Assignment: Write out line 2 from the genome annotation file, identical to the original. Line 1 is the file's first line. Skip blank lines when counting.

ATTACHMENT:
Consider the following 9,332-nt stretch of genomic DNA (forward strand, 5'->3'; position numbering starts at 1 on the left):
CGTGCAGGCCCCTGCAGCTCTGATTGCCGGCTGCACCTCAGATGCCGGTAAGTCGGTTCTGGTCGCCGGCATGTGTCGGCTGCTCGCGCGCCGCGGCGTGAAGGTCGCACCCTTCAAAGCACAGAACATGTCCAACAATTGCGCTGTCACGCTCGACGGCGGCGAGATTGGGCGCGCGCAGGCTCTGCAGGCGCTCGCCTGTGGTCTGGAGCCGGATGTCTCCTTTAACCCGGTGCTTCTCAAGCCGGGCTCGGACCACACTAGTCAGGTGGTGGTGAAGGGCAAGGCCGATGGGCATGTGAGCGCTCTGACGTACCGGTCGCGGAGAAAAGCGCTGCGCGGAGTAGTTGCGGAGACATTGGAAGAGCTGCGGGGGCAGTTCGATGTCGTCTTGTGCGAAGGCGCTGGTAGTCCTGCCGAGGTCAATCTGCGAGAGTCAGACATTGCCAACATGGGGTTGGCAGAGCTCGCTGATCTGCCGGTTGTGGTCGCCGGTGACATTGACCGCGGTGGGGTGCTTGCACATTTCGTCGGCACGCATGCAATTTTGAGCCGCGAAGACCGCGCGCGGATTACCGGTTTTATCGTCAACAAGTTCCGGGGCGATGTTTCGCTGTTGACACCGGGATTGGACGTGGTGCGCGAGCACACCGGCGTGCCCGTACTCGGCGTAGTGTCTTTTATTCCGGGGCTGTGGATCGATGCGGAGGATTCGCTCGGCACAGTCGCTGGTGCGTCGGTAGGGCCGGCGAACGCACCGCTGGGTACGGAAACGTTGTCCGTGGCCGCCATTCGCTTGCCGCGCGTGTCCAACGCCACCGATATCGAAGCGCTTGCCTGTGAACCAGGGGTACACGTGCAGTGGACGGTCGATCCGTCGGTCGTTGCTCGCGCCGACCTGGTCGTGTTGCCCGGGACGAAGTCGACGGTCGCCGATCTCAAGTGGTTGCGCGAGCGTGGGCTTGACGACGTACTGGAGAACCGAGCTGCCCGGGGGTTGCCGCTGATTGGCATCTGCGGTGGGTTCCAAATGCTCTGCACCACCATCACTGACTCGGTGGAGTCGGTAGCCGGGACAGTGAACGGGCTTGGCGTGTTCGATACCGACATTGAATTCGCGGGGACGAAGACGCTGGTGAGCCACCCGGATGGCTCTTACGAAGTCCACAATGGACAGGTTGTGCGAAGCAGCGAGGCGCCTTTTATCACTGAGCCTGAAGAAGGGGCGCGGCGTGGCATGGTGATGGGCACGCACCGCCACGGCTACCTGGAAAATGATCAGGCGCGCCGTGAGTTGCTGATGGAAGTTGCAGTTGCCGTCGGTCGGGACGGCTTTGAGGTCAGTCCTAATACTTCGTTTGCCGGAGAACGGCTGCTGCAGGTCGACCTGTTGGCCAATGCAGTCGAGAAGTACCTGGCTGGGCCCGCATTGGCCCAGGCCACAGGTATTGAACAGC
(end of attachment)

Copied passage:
CGTGCAGGCCCCTGCAGCTCTGATTGCCGGCTGCACCTCAGATGCCGGTAAGTCGGTTCTGGTCGCCGGCATGTGTCGGCTGCTCGCGCGCCGCGGCGTGAAGGTCGCACCCTTCAAAGCACAGAACATGTCCAACAATTGCGCTGTCACGCTCGACGGCGGCGAGATTGGGCGCGCGCAGGCTCTGCAGGCGCTCGCCTGTGGTCTGGAGCCGGATGTCTCCTTTAACCCGGTGCTTCTCAAGCCGGGCTCGGACCACACTAGTCAGGTGGTGGTGAAGGGCAAGGCCGATGGGCATGTGAGCGCTCTGACGTACCGGTCGCGGAGAAAAGCGCTGCGCGGAGTAGTTGCGGAGACATTGGAAGAGCTGCGGGGGCAGTTCGATGTCGTCTTGTGCGAAGGCGCTGGTAGTCCTGCCGAGGTCAATCTGCGAGAGTCAGACATTGCCAACATGGGGTTGGCAGAGCTCGCTGATCTGCCGGTTGTGGTCGCCGGTGACATTGACCGCGGTGGGGTGCTTGCACATTTCGTCGGCACGCATGCAATTTTGAGCCGCGAAGACCGCGCGCGGATTACCGGTTTTATCGTCAACAAGTTCCGGGGCGATGTTTCGCTGTTGACACCGGGATTGGACGTGGTGCGCGAGCACACCGGCGTGCCCGTACTCGGCGTAGTGTCTTTTATTCCGGGGCTGTGGATCGATGCGGAGGATTCGCTCGGCACAGTCGCTGGTGCGTCGGTAGGGCCGGCGAACGCACCGCTGGGTACGGAAACGTTGTCCGTGGCCGCCATTCGCTTGCCGCGCGTGTCCAACGCCACCGATATCGAAGCGCTTGCCTGTGAACCAGGGGTACACGTGCAGTGGACGGTCGATCCGTCGGTCGTTGCTCGCGCCGACCTGGTCGTGTTGCCCGGGACGAAGTCGACGGTCGCCGATCTCAAGTGGTTGCGCGAGCGTGGGCTTGACGACGTACTGGAGAACCGAGCTGCCCGGGGGTTGCCGCTGATTGGCATCTGCGGTGGGTTCCAAATGCTCTGCACCACCATCACTGACTCGGTGGAGTCGGTAGCCGGGACAGTGAACGGGCTTGGCGTGTTCGATACCGACATTGAATTCGCGGGGACGAAGACGCTGGTGAGCCACCCGGATGGCTCTTACGAAGTCCACAATGGACAGGTTGTGCGAAGCAGCGAGGCGCCTTTTATCACTGAGCCTGAAGAAGGGGCGCGGCGTGGCATGGTGATGGGCACGCACCGCCACGGCTACCTGGAAAATGATCAGGCGCGCCGTGAGTTGCTGATGGAAGTTGCAGTTGCCGTCGGTCGGGACGGCTTTGAGGTCAGTCCTAATACTTCGTTTGCCGGAGAACGGCTGCTGCAGGTCGACCTGTTGGCCAATGCAGTCGAGAAGTACCTGGCTGGGCCCGCATTGGCCCAGGCCACAGGTATTGAACAGC